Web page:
Stephen King Reveals Why David Lynch, John Waters Haven't Made Stephen King Films

'They don't really get ordinary people, but Frank does,' author says, referring to longtime collaborator and 'Mist' director Frank Darabont.

Calling Stephen King an author is like calling Tiger Woods a golfer. He is an author, of course, but he's also a pop-culture icon and a living legend. His novels and stories have provided the source material for more than 70 filmed adaptations for the big and small screens.

The latest one, "The Mist," is screenwriter and director Frank Darabont's third crack at a feature film based on a King story (he helmed "The Shawshank Redemption" and "The Green Mile"). MTV News sat down with King to talk about the past, present and future of this successful partnership.

MTV: How did your working relationship with Frank Darabont begin?

Stephen King: I got a letter from Frank one day very early in my career — I can't remember how long ago it was, probably around 1975 or 1976. He'd read a story of mine called "The Woman in the Room." He wanted to make a short film and kind of show his chops, so he wrote me a letter and said, "Could I make a small film out of this?" ...

Frank was the first of what I think of as my "dollar babies," where people will come to me and say, "You have this story, you have that story, if it hasn't been optioned for a theatrical movie, could I make a student film out of it?" And I'd charge them a buck and make them sign a paper that says you promise not to exhibit this for money unless I say you can.

MTV: What is it about Darabont's screenwriting and directing style that makes him a successful adapter of your work?

King: Frank never takes the easy, quick way out. He always takes the work and says, "I want to make a real story all the way through. I don't want to use any shortcuts, I don't want to use any tricks." He wants to do an honest day's work for an honest day's pay.

In some ways, Frank reminds me of the late Sam Peckinpah, because he tells stories from an adult sensibility in an entertainment industry that a lot of times goes for the quick emotional effect, whether it's the quick scare or the quick suspense or whatever. Frank instead tells stories the old-fashioned way, one building block at a time, and that always appealed to me about his storytelling style.

The other thing is, you feel very comfortable with Frank. You feel that he's somebody who understands ordinary people, and that's what I write about: ordinary people under stress. A lot of times, filmmakers don't really seem to understand ordinary people. I think there's a reason that David Lynch has never made a Stephen King film, or John Waters, because they don't really get ordinary people. But Frank does.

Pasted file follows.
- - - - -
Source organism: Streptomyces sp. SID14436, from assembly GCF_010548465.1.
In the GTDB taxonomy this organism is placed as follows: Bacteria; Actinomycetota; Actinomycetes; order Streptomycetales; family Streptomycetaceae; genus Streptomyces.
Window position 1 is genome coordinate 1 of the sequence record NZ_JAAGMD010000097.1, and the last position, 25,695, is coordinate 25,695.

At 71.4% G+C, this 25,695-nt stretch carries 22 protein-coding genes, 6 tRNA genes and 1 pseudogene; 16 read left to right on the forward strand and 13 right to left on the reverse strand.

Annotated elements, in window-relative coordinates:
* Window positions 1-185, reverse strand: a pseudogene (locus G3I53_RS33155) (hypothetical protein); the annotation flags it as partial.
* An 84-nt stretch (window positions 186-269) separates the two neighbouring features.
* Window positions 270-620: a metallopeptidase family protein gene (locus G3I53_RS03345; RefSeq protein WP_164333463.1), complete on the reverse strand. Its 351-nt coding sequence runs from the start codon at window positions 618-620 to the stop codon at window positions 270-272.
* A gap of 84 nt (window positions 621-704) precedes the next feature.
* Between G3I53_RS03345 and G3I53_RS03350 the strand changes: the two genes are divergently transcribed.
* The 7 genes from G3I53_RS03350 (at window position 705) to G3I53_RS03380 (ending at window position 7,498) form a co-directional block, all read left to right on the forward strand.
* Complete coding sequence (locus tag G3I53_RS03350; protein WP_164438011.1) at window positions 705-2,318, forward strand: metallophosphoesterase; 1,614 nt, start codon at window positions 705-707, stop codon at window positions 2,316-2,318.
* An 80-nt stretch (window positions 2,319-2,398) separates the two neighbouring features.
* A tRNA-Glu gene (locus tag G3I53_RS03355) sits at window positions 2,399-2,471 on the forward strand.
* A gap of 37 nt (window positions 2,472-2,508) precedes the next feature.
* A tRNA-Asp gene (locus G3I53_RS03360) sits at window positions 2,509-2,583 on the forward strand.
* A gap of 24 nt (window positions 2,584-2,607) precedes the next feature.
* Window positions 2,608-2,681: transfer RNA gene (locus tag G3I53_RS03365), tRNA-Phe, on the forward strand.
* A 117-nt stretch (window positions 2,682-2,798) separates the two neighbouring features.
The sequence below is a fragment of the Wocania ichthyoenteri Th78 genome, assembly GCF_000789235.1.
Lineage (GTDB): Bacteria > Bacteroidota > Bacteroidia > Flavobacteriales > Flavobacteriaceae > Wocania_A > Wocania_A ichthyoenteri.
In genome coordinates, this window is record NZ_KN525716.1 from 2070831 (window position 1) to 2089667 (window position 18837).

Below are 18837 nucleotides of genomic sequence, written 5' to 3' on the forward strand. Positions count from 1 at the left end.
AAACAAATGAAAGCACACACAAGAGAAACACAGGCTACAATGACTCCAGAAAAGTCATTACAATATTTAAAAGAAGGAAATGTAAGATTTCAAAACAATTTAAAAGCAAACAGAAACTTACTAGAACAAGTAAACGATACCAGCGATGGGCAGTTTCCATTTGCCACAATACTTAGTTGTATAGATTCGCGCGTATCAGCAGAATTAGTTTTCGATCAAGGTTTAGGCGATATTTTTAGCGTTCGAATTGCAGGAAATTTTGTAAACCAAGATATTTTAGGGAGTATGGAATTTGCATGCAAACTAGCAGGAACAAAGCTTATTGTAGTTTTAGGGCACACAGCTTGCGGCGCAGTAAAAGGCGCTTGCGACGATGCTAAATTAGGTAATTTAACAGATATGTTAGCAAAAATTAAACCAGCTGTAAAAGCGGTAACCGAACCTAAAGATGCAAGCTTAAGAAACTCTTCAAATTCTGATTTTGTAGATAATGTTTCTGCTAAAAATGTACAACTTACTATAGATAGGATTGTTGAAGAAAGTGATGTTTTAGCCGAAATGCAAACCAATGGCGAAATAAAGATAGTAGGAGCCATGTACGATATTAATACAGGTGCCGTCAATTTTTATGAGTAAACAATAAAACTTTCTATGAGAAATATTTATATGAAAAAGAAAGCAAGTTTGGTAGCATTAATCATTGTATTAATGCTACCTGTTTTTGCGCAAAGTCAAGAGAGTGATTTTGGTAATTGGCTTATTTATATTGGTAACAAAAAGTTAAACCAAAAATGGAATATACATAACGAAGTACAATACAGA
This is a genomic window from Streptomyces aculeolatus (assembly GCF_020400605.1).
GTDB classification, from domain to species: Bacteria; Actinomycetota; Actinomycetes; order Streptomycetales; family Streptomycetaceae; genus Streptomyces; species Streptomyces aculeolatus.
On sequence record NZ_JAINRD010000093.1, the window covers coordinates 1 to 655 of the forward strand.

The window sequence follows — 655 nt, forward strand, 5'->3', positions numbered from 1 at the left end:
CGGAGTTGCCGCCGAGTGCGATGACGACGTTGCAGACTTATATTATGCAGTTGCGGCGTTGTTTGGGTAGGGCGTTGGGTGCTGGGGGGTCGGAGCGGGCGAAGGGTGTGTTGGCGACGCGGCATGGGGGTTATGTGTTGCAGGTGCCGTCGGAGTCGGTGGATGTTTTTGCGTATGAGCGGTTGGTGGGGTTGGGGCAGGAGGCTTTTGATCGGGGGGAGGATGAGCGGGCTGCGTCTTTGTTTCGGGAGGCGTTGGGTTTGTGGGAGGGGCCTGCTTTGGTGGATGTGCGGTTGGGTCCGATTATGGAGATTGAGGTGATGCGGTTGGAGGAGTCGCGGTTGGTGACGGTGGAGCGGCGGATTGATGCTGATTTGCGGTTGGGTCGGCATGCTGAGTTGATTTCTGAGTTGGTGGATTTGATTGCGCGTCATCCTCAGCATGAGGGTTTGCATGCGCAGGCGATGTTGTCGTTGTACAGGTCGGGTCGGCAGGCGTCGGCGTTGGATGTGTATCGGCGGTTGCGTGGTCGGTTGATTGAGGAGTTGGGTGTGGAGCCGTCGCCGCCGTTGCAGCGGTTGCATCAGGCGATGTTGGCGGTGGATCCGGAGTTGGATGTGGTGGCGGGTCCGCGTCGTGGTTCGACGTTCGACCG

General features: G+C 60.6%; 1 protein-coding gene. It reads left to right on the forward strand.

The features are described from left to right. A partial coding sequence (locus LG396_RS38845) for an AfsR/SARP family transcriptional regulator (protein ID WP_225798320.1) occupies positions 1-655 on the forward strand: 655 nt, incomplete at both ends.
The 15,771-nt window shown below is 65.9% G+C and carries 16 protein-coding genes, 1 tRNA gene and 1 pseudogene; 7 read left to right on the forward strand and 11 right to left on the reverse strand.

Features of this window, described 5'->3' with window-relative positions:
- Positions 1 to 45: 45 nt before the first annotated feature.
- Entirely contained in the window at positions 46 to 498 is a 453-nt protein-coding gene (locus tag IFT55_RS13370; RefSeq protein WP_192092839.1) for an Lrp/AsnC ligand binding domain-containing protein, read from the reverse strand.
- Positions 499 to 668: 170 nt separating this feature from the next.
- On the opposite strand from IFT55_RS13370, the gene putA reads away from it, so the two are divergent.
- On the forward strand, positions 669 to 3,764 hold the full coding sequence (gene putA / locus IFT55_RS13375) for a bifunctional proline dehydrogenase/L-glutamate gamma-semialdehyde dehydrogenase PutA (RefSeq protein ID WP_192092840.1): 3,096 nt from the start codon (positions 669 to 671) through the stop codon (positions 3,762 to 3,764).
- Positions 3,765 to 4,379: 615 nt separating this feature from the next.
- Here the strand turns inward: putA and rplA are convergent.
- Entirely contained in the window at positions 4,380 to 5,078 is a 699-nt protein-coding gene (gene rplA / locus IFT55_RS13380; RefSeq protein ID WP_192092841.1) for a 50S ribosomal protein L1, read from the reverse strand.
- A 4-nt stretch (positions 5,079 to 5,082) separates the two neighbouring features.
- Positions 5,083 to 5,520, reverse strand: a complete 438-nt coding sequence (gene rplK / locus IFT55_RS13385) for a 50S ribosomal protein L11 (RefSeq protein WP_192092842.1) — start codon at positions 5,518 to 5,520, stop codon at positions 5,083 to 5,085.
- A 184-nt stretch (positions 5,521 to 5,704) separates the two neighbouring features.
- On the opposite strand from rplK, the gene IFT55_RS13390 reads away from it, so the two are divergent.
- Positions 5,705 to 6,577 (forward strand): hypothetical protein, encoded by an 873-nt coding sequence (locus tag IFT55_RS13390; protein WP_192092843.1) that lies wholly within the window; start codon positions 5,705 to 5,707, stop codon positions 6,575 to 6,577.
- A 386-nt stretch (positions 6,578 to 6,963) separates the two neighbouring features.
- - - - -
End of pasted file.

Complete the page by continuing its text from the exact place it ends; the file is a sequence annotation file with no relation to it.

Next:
MTV: Darabont told us he hopes to adapt another of your novellas, "The Long Walk," in the next few years.

King: I'm not sure that I want to see that done. [But] if Frank says he wants to do it, probably we'll try it. Because I'm always interested. But it's a very, very difficult, violent, wrenching story to tell. But when Frank does things, Frank writes and directs; that's an agreement that we have. The agreement that I have is that he'll take the source material and he'll adapt it. I understand that he's usually quite faithful to the story. And in a case like "The Long Walk," that could be difficult.

"The Long Walk" is a contest where you have 100 boys who are about 16 or 17 years old. The implication is that they're all malcontents or the children of malcontents, and the idea is that they have to walk at a certain speed, which was 4 miles an hour, and if they fall below that speed they're shot and killed. The last guy standing is the winner. So you're looking at a lot of slaughter in the course of that movie if it's made according to the book, and Frank's always been fairly faithful.

MTV: Like both "The Mist" and "The Long Walk," so many of your stories revolve around a character who's very young. Where does that come from?

King: It comes from life. I always took that thing in the writing classes — write what you know — very seriously. And you can almost trace a progression in my writing, from the early stuff, which was about teenagers because I almost was [one], to stuff about very small children when I was the father of very small children, to a novel like "It," where the kids are a little bit older because my kids at that time were approaching 9, 10. If you look at the newer stuff, the kids aren't there so much anymore, because my kids have grown up and they have lives of their own. But "The Mist" to me is a beautiful throwback because it was written at a time when I had a son who was about 6 years old, and the little boy in the movie is about 6 years old, and when I look at the movie, the kid's very good, very winning, and he reminds me of my son Joe at that time.

Check out everything we've got on "The Mist."

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